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Thoughts about the relationships between transport and the urban area it serves

Archive for January 16th, 2021

Film Review “Everybody Flies”

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I have not flown for nearly a year. My last trip was to New Orleans, in January last year. Looking back my usual pattern seems to be about 3 or 4 air trips a year, though in 2019 there was also only one flight as we had resolved to see more of our own province. But I have been on flights when there were odd smells in the cabin. I have not personally experienced a fume event but there are many.

The air in nearly every modern jet plane comes from the engines “bleed air”. The only exception is the Boeing 787 Dreamliner which has a separate, electric powered compressor for cabin air. The air is also recirculated through a HEPA filter which removes things like germs. Unfortunately it is not fine enough to remove smaller particles and that is where the trouble starts. Every jet engine needs lubricant and every can of that lubricant carries a health warning. It contains Tricresyl Phosphate a mixture of three isomeric organophosphate compounds. The “fume events” occur when the bleed air gets contaminated by the leaking lubricant. It can also be contaminated by other fluids. The aircraft industry has known about the issue since the 1950s and has always downplayed it.

Pilots and other aircrew, flying all the time, are much more likely to experience a fume event than passengers – but there are now records of large numbers of events affecting both. Former BA pilot Tristan Lorraine had to give up flying due to ill health and retrained as a filmmaker. “Everybody Flies” is his examination of the increasing amount of evidence that the air in most aircraft is nothing like as safe as the aircraft makers and airlines would have you believe. What he presents in his documentary are the first hand experiences of crew and passengers and their subsequent health issues. There is also quite a lot of independent research now and academics saying things like “if you don’t know what the safe level of exposure is, then it should be zero”. Captain Lorraine is also spokesman for the leading global organisation dealing with the issue of contaminated aircraft cabin air: The Global Cabin Air Quality Executive (GCAQE).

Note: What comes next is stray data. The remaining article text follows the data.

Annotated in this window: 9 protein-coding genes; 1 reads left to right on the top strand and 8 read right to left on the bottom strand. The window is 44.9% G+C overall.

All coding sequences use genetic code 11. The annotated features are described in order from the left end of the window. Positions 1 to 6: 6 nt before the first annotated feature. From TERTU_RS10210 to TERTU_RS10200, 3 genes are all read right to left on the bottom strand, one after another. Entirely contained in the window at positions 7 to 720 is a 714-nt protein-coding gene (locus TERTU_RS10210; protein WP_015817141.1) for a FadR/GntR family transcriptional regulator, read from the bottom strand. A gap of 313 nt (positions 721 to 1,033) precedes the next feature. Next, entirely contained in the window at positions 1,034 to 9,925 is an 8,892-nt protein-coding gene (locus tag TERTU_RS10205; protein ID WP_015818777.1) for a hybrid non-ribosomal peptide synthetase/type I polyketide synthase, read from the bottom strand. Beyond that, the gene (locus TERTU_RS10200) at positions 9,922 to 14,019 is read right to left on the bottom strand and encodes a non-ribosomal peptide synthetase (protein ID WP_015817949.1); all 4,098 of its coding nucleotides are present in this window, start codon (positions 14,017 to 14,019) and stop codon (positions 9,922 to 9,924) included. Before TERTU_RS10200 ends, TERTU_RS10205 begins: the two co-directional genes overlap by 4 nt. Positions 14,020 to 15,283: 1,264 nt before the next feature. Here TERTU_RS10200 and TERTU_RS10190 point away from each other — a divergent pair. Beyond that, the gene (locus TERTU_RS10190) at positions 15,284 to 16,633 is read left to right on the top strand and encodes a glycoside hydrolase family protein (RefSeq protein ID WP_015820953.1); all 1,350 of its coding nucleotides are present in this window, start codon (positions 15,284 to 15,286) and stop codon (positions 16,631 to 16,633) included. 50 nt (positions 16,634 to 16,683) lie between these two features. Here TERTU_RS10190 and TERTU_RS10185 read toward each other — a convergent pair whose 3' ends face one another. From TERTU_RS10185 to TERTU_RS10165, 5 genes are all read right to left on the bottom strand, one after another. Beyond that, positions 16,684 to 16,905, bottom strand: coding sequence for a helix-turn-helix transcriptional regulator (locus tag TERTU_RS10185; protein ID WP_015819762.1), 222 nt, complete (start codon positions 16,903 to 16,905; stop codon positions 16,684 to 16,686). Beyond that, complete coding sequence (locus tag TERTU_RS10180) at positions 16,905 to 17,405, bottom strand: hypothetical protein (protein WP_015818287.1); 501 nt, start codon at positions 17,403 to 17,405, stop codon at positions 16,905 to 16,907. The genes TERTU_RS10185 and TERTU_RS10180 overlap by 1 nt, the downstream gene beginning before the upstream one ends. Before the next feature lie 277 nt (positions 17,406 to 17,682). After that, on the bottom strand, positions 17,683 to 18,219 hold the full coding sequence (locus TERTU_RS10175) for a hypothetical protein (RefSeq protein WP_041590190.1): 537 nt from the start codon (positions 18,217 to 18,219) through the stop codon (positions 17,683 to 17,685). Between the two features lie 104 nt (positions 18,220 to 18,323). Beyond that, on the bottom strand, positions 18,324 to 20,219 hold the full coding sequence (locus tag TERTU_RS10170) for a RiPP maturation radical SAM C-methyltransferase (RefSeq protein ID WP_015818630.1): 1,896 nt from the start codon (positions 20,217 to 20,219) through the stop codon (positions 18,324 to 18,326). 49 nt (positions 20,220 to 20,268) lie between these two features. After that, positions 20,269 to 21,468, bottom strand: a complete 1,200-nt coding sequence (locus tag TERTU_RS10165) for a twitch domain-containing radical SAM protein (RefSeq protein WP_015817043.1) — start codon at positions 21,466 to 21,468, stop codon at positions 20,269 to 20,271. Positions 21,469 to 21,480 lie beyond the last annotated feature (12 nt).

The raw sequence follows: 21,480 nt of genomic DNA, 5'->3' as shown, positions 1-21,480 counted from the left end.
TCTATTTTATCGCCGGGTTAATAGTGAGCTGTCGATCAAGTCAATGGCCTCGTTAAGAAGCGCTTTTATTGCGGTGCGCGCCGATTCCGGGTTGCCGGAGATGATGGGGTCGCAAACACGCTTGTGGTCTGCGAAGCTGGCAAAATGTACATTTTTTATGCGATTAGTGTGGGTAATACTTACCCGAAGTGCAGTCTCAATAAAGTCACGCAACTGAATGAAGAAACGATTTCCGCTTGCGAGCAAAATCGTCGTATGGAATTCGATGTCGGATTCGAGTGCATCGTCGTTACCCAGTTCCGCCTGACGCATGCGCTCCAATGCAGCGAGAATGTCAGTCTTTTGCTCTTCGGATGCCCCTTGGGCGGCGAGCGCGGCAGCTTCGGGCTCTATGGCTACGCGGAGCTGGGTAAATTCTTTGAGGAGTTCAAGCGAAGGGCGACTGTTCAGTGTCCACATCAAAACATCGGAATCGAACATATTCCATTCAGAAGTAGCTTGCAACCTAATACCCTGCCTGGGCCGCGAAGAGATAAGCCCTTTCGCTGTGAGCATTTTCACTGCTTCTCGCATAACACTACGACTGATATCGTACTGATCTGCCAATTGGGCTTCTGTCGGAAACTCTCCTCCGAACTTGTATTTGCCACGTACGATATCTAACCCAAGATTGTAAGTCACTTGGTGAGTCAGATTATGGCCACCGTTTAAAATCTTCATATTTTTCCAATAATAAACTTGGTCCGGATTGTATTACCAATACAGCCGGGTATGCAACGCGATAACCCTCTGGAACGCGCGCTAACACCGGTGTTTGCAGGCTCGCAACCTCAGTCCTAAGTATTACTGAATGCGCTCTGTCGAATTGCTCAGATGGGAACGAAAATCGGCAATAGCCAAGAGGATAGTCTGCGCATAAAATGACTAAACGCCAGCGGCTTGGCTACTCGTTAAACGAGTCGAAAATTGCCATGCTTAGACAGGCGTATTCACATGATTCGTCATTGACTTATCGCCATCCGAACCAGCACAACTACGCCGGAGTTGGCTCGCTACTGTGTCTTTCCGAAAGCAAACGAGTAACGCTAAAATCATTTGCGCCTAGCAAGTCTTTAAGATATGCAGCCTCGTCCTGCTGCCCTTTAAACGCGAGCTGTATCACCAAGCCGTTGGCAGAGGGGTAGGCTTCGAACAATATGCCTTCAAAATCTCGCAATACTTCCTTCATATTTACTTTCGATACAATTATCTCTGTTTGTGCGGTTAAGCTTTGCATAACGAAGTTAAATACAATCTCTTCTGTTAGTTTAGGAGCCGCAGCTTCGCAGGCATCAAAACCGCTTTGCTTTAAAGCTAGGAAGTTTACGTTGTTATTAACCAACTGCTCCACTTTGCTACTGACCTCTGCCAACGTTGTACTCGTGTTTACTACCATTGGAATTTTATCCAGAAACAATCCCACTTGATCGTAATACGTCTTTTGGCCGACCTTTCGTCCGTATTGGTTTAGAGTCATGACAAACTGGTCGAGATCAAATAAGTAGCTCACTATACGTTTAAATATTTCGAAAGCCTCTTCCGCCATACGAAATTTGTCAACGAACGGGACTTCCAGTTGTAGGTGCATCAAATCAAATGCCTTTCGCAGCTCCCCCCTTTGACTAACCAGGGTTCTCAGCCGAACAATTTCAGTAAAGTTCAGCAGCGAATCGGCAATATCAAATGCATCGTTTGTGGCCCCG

The movie is gripping and the story has an eerie air of familiarity. The aviation industry is following the same playbook as the tobacco and asbestos industries used. Indeed one of the interviewees sounded like me. She had been trying to get her case into a courtroom. After 15 years she had to give up and declare bankruptcy. “They have far more money than I had” so they could spend more on delaying the process. Exactly the same message that lawyers gave me, more than once, when I felt I had a good case and a strong sense of injustice. The lawyers tended to agree that I had a strong case but “they have more money than you do.” Indeed one case was settled against me simply because that was cheaper than fighting it. There are also regulators. Usually government appointed bodies tasked with protecting the public and employees, but who have become entirely captive to the industry they are supposed to regulate. The National Energy Board protects the oil and gas industry and advances its interests, not those of society in general and certainly not the natural environment.

But the aviation industry also has to guard jealously its reputation for promoting safety. That has taken a big hit thanks to Boeing’s handling of the 737 MAX mess. Just as the automobile industry suffered from the VW cheating emissions systems – and the more recent Toyota scandal. Currently they are doing that by pretending that there is not a problem. This position is becoming untenable but has lasted 50+ years so far.

Everybody Flies” is “under consideration” for an Oscar and BAFTA. It already had a standing ovation at the Sundance Festival. Its release to theatres is delayed by COVID. I hope that it shows up on streaming services too. I feel very privileged to have been offered a review link – which, of course, I cannot share. But I do hope that you will get to see it soon. I also hope that you will click on the links I have provided for I am sure that there will be much more bafflegab and distraction before the industry as a whole moves towards acknowledging the problem and installing better air filters. Making a start on that now, while so many commercial aircraft are grounded makes a great deal of sense, but then that is never going to be the industry’s first concern.

Written by Stephen Rees

January 16, 2021 at 12:05 pm